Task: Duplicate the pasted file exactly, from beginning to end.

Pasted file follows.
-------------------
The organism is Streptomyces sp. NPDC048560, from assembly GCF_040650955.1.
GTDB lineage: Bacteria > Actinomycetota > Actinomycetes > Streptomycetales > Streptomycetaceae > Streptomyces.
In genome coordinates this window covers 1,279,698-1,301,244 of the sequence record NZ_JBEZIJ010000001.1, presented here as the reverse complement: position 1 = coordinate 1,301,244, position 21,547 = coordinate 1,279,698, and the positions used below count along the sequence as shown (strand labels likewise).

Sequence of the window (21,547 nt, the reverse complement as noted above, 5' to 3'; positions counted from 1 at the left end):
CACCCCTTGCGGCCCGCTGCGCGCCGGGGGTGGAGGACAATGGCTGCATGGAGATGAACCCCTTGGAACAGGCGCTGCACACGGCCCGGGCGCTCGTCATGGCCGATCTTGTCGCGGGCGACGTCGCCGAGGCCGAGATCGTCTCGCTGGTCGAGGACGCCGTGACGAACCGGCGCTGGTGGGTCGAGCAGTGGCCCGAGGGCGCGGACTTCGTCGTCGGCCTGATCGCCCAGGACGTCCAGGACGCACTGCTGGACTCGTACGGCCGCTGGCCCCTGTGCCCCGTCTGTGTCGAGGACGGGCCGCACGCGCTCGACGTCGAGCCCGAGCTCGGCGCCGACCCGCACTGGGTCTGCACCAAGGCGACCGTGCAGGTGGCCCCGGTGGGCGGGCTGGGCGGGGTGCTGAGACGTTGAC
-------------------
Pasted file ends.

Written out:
The organism is Streptomyces sp. NPDC048560, from assembly GCF_040650955.1.
GTDB lineage: Bacteria > Actinomycetota > Actinomycetes > Streptomycetales > Streptomycetaceae > Streptomyces.
In genome coordinates this window covers 1,279,698-1,301,244 of the sequence record NZ_JBEZIJ010000001.1, presented here as the reverse complement: position 1 = coordinate 1,301,244, position 21,547 = coordinate 1,279,698, and the positions used below count along the sequence as shown (strand labels likewise).

Sequence of the window (21,547 nt, the reverse complement as noted above, 5' to 3'; positions counted from 1 at the left end):
CACCCCTTGCGGCCCGCTGCGCGCCGGGGGTGGAGGACAATGGCTGCATGGAGATGAACCCCTTGGAACAGGCGCTGCACACGGCCCGGGCGCTCGTCATGGCCGATCTTGTCGCGGGCGACGTCGCCGAGGCCGAGATCGTCTCGCTGGTCGAGGACGCCGTGACGAACCGGCGCTGGTGGGTCGAGCAGTGGCCCGAGGGCGCGGACTTCGTCGTCGGCCTGATCGCCCAGGACGTCCAGGACGCACTGCTGGACTCGTACGGCCGCTGGCCCCTGTGCCCCGTCTGTGTCGAGGACGGGCCGCACGCGCTCGACGTCGAGCCCGAGCTCGGCGCCGACCCGCACTGGGTCTGCACCAAGGCGACCGTGCAGGTGGCCCCGGTGGGCGGGCTGGGCGGGGTGCTGAGACGTTGAC